Austria hunting suspects after 'Islamist terror' attack
China Daily

Police officers search for evidence next to a street on Tuesday after shootings in Vienna, Austria. At least four people were killed and 17 were wounded in shootings in the heart of Vienna shortly after 8 pm on Monday.(Photo: agencies)

Police in Austria have arrested 14 people in their search for the shooters in multiple gun attacks in the capital, Vienna, that killed at least four people and wounded many more on Monday evening, Reuters reported.

Gunmen opened fire at six locations in the city center, and one attacker was shot dead by police, officials said.

More than 1,000 police officers were deployed across Vienna on Tuesday, searching for perpetrators of the attacks that a government minister said was an "Islamist terrorist" incident, according to Reuters.

Austrian Interior Minister Karl Nehammer said 15 houses were raided across Vienna and St Polten, about an hour from the Austrian capital.

Nehammer also gave details about the attacker shot dead by police. He said the gunman was 20 years old, and a dual citizen of North Macedonia and Austria who had a criminal record related to terrorist activity.

Kujtim Fejzulai was sentenced to 22 months in prison in April 2019 because he had tried to travel to Syria to join the Islamic State group. He was granted early release in December under juvenile law.

Nehammer said the man had been armed with an automatic rifle, a handgun and a machete. He was also wearing a fake explosives belt.

Police confirmed on Tuesday that four civilians-two men and two women-were killed in the attacks.

They included an Austrian citizen of Chinese origin, the owner of a restaurant in downtown Vienna, who was badly injured in the attack and died on Tuesday morning, according to the Chinese embassy in Austria.

A Chinese citizen, who worked at the same restaurant, was injured in the attack and is now in stable condition, the embassy said.

According to the police, at least 17 other people were wounded, including a police officer. The 28-year-old officer was in a hospital but was no longer in life-threatening condition, Nehammer told APA news agency.

A spokesperson for the Viennese health association said it was dealing primarily with gunshot wounds, but also with stab wounds. Ten people had medium to minor injuries, the spokesperson said.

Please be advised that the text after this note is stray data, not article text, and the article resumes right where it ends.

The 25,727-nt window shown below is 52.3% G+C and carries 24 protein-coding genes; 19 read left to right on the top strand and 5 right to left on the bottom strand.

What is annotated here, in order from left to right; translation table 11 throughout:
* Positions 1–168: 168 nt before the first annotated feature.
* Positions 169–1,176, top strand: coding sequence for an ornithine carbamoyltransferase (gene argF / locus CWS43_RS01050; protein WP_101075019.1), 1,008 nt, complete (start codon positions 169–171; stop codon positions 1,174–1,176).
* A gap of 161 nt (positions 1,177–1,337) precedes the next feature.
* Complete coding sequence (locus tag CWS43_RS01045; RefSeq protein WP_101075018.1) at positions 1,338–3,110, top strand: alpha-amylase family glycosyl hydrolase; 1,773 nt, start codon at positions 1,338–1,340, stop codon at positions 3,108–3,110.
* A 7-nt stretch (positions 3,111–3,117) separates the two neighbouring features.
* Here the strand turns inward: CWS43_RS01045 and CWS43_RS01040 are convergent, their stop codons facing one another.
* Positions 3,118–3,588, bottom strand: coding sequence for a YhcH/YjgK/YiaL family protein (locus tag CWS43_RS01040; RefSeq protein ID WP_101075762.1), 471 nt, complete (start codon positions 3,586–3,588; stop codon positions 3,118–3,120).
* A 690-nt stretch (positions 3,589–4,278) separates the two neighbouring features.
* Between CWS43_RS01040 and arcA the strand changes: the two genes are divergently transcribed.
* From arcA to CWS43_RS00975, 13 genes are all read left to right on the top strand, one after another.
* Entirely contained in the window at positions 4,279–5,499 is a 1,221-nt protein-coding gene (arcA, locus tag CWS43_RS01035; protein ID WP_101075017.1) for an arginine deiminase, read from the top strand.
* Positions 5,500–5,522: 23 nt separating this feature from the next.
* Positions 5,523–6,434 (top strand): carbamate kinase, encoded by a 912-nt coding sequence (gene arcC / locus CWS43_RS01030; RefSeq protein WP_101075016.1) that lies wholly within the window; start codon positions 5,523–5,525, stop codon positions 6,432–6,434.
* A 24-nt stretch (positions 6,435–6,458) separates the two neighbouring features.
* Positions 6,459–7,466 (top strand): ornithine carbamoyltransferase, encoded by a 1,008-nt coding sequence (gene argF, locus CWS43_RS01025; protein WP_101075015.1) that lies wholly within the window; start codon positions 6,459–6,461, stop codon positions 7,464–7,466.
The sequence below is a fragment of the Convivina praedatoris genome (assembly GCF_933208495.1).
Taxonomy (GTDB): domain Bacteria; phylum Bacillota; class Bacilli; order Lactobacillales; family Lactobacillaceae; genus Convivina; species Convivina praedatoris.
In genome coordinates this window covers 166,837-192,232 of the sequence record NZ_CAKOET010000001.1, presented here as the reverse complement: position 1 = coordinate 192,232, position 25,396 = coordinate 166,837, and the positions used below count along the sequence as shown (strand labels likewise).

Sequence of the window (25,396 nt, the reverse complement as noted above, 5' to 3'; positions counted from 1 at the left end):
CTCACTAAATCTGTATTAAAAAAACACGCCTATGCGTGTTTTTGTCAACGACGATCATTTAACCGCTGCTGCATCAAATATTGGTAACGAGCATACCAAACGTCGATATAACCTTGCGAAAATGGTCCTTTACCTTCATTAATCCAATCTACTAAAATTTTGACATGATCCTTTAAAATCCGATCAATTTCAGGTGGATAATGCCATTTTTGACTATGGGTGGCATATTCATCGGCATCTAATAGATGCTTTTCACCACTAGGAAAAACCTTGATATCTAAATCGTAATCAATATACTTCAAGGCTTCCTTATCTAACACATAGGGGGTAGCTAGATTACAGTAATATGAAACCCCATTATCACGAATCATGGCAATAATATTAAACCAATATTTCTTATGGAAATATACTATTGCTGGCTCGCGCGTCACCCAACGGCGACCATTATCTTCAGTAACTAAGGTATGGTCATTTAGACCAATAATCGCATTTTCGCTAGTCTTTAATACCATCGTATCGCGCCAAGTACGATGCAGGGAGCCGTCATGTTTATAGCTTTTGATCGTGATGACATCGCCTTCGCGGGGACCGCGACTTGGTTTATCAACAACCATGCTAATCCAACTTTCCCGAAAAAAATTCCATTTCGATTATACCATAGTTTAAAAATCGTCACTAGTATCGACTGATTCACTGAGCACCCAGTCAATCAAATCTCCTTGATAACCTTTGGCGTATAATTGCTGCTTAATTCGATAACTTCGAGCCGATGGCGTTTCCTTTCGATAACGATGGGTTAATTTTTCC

Seven people remain in "critical, life-threatening" condition, Michael Binder, the association's medical director, told Austrian radio.

Austrian Chancellor Sebastian Kurz called it a "repulsive terror attack". The Austrian government said it was "an attack on freedom and democracy".

Kurz said the victims were an older man, an older woman, a young passerby and a waitress. He described the injured police officer who tried to stop the attacker as "brave".

Austria has declared three days of mourning following the attack, which came hours before a nationwide curfew was imposed on Tuesday because of COVID-19, and many people were out at restaurants and bars before the rules were enforced.

The victims were in the area near Vienna's central synagogue, but it is not yet clear if that was the target. The synagogue was closed at the time.

The Chinese embassy urged Chinese residents, students and employees in local Chinese enterprises to abide by Austrian police rules and stay at home to ensure their safety.

World leaders condemned the attacks and offered their support. French President Emmanuel Macron said Europe was in "mourning".

He added: "One of our own has been hit hard by Islamist terrorism. We think of the victims, their families, the shattered lives. France stands alongside Austria, ready to lend its support."

"Islamist terror is our common enemy," German Chancellor Angela Merkel's spokesman Steffen Seibert said on social media.

US President Donald Trump said on social media: "Our prayers are with the people of Vienna after yet another vile act of terrorism in Europe."